Compiled Sanet van Zijl
Compiled Sanet van Zijl
This craft market is Okahandja’s best known tourist attraction. Woodcarvers from all over, and as far as the Kavango Region of north-eastern Namibia, who practice their ancient skills come here to sell their goods. Since wood is not resistant to the wear and tear of time, wood sculptures survive less well than other forms of art and are therefore an important hidden element in the art history of many cultures. The wood-and-thatch market is situated next to the main road at the town’s entrance and exit. Choose from a wide variety of hand-carved wooden artefacts such as animals, bowls or jewellery boxes.
This market is situated at the Spitzkoppe turnoff along the B2 between Usakos and Swakopmund. For over a decade the market consisted of only a few stands run by hardy, small-scale miners, until in September 2010 it was endorsed and inaugurated as a proper facility by the Namibian Government in conjunction with the European Union and the Rossing Foundation. You’ll find an impressive collection of semi-precious stones, crystals and minerals at this market. Many people believe that crystals have healing powers. Whether or not you agree, they’re always a pretty sight, especially when the light passes through them. The market is open 7 days a week from 7:00 – 19:00.
If you’re looking for an alternative Saturday shopping experience, Vineta Market is the place to go. Entrepreneurs who cannot afford shop rental and marketing expenses have the opportunity to display their goods here. The marketers come from all over, even as far as Otjiwarongo! You’ll find an array of homemade goods, baked treats, plants and books, to name a few. The market takes place on the last Saturday of each month in front of Woermann Brock Vineta from 8:30 – 14:00.
Contact Ronel for further info at 081 1410434
If you’re on your way to or from Etosha on the B1 south of Ondangwa, you can’t miss the small and brightly painted Tulongeni Craft Market, which is a formal Owambo community craft centre. Women from the Onenongo Village use their knowledge and skills to make pots from clay that they collect from the oshanas (flood plains). These pots can be bought at the market as well as a good range of wooden stools, superbly crafted baskets and other items. Selecting a basket means you take home a piece of Owambo tradition. Baskets still play a big role in homesteads as implements to separate grain, as storage and portable containers and platters to eat from. The market is situated 85km south of Ondangwa in Omuthiya.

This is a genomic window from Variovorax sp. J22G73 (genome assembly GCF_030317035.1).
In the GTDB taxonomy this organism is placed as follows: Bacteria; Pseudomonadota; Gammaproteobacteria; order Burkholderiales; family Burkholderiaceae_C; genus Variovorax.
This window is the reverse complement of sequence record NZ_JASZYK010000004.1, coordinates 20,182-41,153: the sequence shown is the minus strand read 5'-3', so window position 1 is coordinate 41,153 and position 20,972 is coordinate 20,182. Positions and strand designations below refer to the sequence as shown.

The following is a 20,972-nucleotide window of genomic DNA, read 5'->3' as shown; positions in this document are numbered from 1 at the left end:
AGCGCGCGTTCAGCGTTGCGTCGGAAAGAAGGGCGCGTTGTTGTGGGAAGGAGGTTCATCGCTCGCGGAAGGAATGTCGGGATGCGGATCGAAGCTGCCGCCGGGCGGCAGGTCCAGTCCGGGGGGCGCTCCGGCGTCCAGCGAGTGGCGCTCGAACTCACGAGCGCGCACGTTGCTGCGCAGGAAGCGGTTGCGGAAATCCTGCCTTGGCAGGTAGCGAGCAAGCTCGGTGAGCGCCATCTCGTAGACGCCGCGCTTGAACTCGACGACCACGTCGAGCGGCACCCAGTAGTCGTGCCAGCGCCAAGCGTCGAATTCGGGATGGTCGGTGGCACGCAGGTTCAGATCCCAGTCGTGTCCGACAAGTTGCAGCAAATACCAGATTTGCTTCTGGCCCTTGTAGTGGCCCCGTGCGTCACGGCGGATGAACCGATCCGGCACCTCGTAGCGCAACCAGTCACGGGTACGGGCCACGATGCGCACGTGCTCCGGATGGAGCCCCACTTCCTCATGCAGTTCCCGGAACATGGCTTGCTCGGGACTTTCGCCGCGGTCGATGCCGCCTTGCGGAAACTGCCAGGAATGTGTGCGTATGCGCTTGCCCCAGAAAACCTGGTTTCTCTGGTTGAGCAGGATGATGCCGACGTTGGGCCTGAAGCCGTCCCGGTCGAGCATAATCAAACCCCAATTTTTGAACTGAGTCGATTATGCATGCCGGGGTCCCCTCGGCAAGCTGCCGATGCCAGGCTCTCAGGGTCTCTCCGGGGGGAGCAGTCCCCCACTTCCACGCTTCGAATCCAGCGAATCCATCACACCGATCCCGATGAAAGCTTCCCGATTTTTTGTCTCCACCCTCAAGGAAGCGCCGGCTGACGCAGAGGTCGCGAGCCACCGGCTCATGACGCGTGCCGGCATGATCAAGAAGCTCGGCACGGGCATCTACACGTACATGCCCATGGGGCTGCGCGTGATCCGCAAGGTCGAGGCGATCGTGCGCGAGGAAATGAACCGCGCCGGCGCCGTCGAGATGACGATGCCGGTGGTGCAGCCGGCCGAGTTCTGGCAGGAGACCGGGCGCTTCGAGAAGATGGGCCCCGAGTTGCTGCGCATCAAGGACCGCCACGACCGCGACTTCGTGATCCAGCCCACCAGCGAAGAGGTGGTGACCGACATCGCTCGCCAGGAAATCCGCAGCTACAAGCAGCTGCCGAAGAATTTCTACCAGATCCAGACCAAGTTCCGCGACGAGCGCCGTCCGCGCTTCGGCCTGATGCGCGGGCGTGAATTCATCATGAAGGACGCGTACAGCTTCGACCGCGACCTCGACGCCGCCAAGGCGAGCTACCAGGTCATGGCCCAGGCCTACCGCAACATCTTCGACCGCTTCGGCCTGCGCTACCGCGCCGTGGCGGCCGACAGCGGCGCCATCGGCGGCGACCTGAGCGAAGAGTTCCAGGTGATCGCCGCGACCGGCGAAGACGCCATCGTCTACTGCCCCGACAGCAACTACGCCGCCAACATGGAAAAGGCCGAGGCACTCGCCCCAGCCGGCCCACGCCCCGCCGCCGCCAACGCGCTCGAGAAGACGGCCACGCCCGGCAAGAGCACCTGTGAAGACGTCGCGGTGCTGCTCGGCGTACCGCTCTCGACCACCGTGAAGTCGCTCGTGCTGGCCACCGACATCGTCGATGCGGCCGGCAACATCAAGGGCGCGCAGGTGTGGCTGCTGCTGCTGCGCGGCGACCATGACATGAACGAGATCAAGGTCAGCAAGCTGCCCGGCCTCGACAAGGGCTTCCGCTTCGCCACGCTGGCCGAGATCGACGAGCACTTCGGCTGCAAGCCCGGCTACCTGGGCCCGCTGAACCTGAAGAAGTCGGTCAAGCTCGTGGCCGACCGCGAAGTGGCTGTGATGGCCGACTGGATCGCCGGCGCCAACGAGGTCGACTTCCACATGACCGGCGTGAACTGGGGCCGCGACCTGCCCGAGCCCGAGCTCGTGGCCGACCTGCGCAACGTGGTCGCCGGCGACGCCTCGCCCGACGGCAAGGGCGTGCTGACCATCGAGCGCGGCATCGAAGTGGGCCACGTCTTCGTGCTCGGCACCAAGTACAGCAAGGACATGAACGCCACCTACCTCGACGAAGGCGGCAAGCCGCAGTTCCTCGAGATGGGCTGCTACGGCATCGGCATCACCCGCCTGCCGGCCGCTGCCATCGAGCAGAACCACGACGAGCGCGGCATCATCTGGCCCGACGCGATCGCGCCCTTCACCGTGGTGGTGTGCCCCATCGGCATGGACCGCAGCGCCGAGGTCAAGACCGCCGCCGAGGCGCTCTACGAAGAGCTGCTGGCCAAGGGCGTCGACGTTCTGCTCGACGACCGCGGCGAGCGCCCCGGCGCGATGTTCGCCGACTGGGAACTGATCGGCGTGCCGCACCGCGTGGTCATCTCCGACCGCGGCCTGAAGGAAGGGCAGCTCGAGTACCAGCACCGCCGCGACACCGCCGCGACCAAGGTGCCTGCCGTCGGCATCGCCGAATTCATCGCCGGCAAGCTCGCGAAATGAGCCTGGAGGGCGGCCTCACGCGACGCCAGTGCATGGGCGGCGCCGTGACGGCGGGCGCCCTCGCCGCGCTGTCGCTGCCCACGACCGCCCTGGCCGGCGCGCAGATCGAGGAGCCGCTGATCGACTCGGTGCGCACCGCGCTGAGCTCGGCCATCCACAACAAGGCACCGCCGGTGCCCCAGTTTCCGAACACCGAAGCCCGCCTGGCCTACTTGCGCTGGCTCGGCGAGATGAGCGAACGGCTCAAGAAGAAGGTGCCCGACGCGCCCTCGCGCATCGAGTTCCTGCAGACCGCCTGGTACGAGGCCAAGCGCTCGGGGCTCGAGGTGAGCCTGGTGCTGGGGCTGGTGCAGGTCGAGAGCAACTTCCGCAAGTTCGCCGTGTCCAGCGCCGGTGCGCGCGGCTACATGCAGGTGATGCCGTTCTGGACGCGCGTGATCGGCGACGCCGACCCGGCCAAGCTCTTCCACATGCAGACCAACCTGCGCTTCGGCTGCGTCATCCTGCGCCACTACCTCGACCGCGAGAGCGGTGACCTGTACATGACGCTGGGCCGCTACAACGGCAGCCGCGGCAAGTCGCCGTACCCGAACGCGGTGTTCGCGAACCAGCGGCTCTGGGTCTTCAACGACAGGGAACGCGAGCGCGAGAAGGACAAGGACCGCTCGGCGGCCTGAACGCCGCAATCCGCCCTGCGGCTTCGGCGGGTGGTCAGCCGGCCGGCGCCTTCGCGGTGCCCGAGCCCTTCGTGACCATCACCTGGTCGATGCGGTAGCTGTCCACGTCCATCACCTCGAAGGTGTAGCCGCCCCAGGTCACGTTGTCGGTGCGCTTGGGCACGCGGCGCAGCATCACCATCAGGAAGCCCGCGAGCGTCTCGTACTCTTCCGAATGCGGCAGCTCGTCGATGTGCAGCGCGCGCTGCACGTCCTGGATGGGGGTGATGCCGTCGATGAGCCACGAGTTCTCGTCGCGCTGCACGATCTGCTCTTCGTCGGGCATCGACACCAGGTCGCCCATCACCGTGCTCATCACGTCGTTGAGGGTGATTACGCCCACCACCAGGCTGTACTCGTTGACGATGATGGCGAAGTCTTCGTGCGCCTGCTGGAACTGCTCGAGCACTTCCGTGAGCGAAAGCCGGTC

A new addition to the Namibian events calendar is the monthly Windhoek City Market. This is a food, wine and goods market that the whole family can enjoy. If you find yourself in Windhoek during December you should go to the Christmas Tasting Festival at the United Sport Grounds. Tickets can be bought through Computicket. Certain traders will offer free tastings that range from wine and cheese to ice cream and much more. You can buy lots of interesting knick-knacks such as jewellery, art and handmade gifts. For more on the WCM and the next market dates see their Facebook page at www.facebook.com/windhoekcitymarket.
This article was first published in the 2015/ 2016 issue of Travel News Namibia
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